We’ve talked about eave drip edge before when we were describing a squirrel removal job we performed in Silver Spring, Maryland. In that home, the lack of eave drip edge led to a squirrel problem in the attic. However, since then we’ve come across numerous other scenarios where a missing drip edge led to a wildlife infestation. As a Maryland wildlife removal company, we are urging you to check whether your home has an eave drip edge and its condition. Because if you don’t, there is a good chance you have critters living in your attic.
What is an Eave Drip Edge?
An eave drip edge is a strip of galvanized metal or aluminum installed over the fascia board underneath the roof shingles to cover the so-called carpenter’s gap. A carpenter’s gap is a space between a roof deck and a fascia board. This gap may range from 3/4” to 2,” and may vary throughout the roof line. In some cases, it’s unavoidable due to the different angles between the roof deck and the fascia board. In other cases, it’s wider than necessary due to the contractor’s lack of attention to detail. Either way, it should always be covered with a drip edge flashing. The picture below shows an example of a carpenter’s gap with a missing drip edge.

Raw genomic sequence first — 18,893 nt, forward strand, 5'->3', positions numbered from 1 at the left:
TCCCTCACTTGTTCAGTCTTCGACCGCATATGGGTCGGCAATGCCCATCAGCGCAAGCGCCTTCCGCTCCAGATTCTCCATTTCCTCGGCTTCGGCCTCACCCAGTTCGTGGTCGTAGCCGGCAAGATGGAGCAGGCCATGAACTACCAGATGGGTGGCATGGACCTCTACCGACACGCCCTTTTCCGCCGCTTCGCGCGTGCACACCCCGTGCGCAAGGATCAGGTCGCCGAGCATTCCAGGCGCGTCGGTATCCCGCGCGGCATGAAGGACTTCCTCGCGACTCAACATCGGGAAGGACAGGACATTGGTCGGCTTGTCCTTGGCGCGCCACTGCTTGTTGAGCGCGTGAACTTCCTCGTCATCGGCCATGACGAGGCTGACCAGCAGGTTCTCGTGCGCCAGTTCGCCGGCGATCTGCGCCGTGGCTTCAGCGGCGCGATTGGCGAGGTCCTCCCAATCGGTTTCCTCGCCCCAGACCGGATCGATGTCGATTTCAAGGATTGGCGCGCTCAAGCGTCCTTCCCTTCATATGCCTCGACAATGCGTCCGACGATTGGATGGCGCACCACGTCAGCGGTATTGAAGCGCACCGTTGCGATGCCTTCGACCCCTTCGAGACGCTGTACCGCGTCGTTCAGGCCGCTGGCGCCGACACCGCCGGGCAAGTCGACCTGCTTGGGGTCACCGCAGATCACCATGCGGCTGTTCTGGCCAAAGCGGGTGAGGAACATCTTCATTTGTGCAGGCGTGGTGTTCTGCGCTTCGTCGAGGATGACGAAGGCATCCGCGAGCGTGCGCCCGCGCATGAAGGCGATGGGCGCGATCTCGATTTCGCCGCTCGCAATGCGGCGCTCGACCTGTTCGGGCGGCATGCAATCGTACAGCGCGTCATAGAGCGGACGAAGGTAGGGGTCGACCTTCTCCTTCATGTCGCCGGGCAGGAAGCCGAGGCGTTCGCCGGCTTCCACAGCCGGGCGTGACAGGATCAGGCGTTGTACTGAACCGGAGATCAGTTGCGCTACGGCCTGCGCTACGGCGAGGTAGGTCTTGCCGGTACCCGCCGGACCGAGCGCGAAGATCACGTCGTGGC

The Purpose of a Drip Edge
- Stop squirrels, rodents, insects and other animals, such as bats, from getting into your attic. Remember, bats need just 1/4” opening to fit!
- Stop the bottom row of shingles from drooping over the roof deck edge and cracking.
- Stop leaves, debris and sideways rain from getting blown into the soffit.
- Protects the roof deck from water damage and rot.
- Create a finished look for your roof and your home in general.
How to Check if Your Home Has a Drip Edge
Because it’s covered by gutters in most areas, you wouldn’t see the drip edge unless you are up there cleaning them. Take a ladder and closely inspect the space behind your gutters. There shouldn’t be any gaps there. Or you can always call a roof inspector to get your entire roof evaluated. If it turns out that you don’t have a drip edge, it’s fairly easy to install. An eave drip edge is nailed to the roof deck over or under the underlayment, depending on your local building codes. Make sure your roofing contractors check the drip edge and install a new one as needed when they are doing roof replacement.
If You Think You Have Animals in Your Attic
If you lived in your home for a while without ever noticing the missing drip edge, it’s possible that your home has already become a home to a family of squirrels or a few generations of bats. If you are hesitant to go up in the attic and check for yourself, we don’t blame you! That’s what our Maryland wildlife removal professionals are for! Give us a call or contact us online and we’ll be happy to help!